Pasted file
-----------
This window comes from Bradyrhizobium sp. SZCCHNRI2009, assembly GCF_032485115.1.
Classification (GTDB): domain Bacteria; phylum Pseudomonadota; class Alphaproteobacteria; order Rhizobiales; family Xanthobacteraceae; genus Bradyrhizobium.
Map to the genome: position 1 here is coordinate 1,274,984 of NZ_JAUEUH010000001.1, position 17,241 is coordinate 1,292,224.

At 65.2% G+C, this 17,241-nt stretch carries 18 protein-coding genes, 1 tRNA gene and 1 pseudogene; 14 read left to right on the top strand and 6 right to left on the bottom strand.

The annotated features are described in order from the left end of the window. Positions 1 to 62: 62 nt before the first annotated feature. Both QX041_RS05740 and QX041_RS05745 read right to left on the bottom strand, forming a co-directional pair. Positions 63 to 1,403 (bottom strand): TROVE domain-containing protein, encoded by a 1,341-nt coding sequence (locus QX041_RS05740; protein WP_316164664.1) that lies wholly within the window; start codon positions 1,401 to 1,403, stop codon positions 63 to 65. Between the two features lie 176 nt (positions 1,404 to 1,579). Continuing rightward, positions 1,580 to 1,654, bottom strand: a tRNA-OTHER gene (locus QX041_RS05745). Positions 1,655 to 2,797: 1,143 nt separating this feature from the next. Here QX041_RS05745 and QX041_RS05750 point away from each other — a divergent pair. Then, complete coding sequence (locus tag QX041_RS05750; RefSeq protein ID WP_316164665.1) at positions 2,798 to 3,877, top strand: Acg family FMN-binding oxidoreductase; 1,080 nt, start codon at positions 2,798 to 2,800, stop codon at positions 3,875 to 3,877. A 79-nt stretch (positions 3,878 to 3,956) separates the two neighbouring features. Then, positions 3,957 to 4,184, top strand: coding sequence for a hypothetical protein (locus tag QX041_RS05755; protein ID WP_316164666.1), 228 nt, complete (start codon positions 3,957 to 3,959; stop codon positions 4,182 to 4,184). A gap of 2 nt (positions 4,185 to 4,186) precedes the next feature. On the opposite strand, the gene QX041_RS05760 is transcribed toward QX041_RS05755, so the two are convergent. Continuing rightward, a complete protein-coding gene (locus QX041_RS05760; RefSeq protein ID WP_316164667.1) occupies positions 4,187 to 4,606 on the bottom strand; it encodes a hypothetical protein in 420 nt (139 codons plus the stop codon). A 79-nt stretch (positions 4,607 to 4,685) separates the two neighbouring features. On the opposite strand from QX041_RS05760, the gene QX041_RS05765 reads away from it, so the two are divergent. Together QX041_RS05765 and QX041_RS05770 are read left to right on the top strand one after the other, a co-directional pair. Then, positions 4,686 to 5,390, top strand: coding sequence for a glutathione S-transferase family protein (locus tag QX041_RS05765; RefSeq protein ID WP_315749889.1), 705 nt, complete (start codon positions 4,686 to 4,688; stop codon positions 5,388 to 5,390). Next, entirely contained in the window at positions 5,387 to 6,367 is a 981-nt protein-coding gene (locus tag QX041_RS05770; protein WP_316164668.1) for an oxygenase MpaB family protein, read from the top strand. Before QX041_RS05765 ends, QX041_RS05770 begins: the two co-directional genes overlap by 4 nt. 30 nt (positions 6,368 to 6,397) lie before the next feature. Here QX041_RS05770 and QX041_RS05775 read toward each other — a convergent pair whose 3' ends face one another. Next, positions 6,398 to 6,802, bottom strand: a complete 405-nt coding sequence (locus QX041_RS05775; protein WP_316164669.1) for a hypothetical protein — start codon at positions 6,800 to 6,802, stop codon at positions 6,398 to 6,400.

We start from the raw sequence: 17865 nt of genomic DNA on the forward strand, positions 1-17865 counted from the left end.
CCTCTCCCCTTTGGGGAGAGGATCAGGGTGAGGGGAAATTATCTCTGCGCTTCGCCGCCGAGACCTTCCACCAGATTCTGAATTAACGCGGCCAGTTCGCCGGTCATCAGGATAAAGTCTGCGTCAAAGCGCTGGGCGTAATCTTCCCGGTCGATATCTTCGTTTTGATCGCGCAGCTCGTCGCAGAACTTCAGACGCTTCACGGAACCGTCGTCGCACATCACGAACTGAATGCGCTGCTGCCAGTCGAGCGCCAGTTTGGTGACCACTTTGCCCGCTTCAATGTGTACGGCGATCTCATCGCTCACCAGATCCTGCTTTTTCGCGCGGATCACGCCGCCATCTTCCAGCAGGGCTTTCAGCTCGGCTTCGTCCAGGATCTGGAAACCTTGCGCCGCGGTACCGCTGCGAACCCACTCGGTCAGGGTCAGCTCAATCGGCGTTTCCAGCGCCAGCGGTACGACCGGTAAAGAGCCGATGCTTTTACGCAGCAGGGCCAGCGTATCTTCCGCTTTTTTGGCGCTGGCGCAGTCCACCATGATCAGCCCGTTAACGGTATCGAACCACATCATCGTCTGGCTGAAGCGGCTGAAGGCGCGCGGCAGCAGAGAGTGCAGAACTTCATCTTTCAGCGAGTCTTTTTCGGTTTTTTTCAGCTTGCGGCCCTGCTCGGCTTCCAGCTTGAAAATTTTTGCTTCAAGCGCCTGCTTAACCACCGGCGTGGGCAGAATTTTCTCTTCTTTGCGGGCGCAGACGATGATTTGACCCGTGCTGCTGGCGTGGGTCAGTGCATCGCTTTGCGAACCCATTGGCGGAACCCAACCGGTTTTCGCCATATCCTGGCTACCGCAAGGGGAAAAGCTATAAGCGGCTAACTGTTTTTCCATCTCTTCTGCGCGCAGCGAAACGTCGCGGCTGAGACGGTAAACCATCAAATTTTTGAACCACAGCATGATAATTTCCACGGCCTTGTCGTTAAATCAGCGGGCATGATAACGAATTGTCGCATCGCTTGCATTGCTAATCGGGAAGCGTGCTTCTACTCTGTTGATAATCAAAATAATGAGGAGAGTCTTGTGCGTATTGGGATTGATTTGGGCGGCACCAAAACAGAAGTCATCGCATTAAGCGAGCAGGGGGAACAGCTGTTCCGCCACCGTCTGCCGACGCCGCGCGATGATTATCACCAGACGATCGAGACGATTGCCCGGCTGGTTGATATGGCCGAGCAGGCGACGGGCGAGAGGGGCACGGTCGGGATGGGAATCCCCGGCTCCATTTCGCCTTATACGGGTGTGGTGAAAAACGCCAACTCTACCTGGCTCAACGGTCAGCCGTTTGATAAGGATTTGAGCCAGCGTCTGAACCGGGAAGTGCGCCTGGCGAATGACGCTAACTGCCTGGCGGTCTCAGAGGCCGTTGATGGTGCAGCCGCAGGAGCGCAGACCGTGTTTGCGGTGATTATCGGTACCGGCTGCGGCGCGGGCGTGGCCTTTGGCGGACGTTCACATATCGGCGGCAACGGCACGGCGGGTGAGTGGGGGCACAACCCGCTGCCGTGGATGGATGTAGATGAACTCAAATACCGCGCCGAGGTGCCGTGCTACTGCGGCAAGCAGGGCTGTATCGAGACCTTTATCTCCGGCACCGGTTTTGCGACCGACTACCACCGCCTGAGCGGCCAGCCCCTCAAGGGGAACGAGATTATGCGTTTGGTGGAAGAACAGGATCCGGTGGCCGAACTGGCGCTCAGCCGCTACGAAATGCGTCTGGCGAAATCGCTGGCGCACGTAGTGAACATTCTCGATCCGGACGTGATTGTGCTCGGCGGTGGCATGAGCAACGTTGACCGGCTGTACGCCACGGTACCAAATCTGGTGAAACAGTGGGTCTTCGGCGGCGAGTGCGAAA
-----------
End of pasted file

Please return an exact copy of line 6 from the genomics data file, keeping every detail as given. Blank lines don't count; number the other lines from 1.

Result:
We start from the raw sequence: 17865 nt of genomic DNA on the forward strand, positions 1-17865 counted from the left end.